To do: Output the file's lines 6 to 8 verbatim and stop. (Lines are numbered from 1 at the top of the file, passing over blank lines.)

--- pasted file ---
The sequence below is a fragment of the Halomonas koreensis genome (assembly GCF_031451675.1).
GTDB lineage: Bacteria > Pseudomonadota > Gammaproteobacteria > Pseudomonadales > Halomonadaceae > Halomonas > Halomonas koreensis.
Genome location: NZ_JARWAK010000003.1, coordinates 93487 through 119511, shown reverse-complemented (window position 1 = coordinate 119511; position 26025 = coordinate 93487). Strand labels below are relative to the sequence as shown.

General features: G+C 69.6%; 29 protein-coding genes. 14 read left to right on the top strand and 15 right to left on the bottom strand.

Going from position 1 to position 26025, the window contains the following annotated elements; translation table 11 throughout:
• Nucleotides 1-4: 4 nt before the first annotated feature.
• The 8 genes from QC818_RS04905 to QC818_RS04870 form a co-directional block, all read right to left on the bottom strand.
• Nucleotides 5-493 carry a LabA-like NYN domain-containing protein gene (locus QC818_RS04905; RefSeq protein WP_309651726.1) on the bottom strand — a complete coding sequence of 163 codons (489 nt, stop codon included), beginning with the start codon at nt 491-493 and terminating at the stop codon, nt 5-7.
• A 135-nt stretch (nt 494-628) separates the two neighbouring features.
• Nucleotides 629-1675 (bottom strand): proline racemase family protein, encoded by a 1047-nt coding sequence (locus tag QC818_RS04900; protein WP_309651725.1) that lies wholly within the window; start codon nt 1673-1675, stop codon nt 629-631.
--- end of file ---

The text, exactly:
• Nucleotides 1-4: 4 nt before the first annotated feature.
• The 8 genes from QC818_RS04905 to QC818_RS04870 form a co-directional block, all read right to left on the bottom strand.
• Nucleotides 5-493 carry a LabA-like NYN domain-containing protein gene (locus QC818_RS04905; RefSeq protein WP_309651726.1) on the bottom strand — a complete coding sequence of 163 codons (489 nt, stop codon included), beginning with the start codon at nt 491-493 and terminating at the stop codon, nt 5-7.